Catching up on the AP blog, I saw Kate Rutter’s excellent post: Build your very own seat at the strategy table, complete with a papercraft “table” with helpful reminders! It’s about designers gaining a place at the “strategy table” — where the people who run things tend to dwell.
I had written something about this a while back, about Strategy & Innovation being “Strange Bedfellows.” But Kate’s post brought up something I hadn’t really focused on yet.
So I commented there, and now I’m repeating here: practitioners’ best work is at the level of practice.
They make things, and they make things better, based on the concrete experience of the things themselves. The strategy table, however, has traditionally been populated by those who are pretty far removed from the street-level effects of their decisions, working from the level of ideology. (Not that it’s a bad thing — most ideology is the result of learned wisdom over time, it just gets too calcified and/or used in the wrong context at times.) This is one reason why so many strategists love data rather than first-hand experience: they can (too often) see the data however they need to, based on whatever ideological glasses they’re wearing.
When designers leave the context of hands-on, concrete problem solving and try to mix it up with the abstraction/ideology crowd, they’re no longer in their element. So they have to *bring* their element along with them.
Take that concrete, messy, human design problem, and drop it on the table with a *thud* — just be ready to have some “data” and business speak ready to translate for the audience. And then dive in and get to work on the thing itself, right in front of them. That’s bringing “design thinking” into the strategy room — because “design thinking” is “design doing.”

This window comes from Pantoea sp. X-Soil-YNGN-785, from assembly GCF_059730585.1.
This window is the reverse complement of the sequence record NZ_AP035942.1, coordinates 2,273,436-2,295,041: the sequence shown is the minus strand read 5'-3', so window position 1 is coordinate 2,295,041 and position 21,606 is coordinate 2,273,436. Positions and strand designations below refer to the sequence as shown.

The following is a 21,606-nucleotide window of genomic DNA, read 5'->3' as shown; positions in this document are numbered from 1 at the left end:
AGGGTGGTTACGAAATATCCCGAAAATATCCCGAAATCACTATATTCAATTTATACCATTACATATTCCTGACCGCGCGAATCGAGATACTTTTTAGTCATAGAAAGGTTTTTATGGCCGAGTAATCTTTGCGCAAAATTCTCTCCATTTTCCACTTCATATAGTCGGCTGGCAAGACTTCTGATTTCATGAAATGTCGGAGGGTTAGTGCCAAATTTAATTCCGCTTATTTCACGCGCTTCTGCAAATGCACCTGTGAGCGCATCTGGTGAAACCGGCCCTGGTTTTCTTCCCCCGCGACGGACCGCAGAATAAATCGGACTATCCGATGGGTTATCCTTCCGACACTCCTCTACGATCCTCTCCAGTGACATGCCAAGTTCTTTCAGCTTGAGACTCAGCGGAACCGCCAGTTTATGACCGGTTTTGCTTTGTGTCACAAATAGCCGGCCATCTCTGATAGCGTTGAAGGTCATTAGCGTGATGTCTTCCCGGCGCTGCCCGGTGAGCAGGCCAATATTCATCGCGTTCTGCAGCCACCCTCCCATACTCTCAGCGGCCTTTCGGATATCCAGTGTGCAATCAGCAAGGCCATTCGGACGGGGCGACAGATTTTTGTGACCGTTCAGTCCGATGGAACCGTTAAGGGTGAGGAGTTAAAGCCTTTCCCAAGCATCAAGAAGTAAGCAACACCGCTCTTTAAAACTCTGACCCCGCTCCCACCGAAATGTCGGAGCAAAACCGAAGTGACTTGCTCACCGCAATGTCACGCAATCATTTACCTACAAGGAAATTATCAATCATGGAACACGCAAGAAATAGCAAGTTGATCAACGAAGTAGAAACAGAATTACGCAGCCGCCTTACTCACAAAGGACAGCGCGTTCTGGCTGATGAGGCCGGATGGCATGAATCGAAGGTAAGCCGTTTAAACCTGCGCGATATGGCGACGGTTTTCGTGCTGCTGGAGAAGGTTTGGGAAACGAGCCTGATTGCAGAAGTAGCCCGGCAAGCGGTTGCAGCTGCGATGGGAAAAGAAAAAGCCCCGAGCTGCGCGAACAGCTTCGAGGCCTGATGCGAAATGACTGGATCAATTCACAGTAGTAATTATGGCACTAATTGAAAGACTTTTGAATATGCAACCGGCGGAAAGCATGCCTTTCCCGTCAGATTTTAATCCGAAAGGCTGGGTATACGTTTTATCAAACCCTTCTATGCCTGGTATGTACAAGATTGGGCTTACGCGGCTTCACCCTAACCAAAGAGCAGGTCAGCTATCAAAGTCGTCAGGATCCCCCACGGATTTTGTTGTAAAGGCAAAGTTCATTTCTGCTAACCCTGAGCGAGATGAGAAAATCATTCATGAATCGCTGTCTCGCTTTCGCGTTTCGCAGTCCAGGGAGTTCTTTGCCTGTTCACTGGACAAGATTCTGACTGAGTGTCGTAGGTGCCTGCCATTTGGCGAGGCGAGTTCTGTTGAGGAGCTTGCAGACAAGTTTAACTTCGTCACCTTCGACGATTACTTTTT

4 thoughts on “Sitting at the Strategy Table”
How do you think work styles and individual biases play into this?
I.e. is “design doing” the practice of all design practitioners? Can you be a design practitioner whose practice consists of ideology and abstractions?
Is IA a practice of concrete problem solving, or of abstractions?
P.S. A while back, Victor framed design as a discipline that makes models of things.
How would you say making models of things to make things better is different from how you characterize “the table” as being ideology-driven (model-driven)?
Austin: Wow, these are really fantastic questions. (And I’m not just saying that … as usual, you make me have to think harder about something I intuitively blurted out before I wrapped it in the right rationale.)
I’m going to address the “ideology” bit in a longer post on its own — but in essence I want to distinguish between ideas & ideology. Designers shouldn’t work at the level of ideology (dogma) but with ideas grounded in real experience.
So, whether you have a particular work style isn’t so much the issue — if you’re not grounding your design work in observation of physical reality, the work will suffer. When you let “first principles” override what you see in front of your face, you run a huge risk of making horrible design decisions that don’t address the reality of what’s on the ground.
I agree that all designers model things. It’s part of what gets us from observation to idea to design. But many design fields have the luxury of working with physical materials. They make models with clay, wood, etc. IAs are stuck with “semantic hyperlink structures” as their raw material, for the most part. So we have to model our stuff on whiteboards, paper, whatever, and use a lot of language rather than as many atoms. This is part of why it’s been so hard to put a finger on what IA *is* — because you literally can’t put your finger on it. (You can only experience it as negative space — what connects the things you can put your finger on…)
But I don’t equate “ideology-driven” with “model-driven” — and I’ll explain that in the next post 🙂
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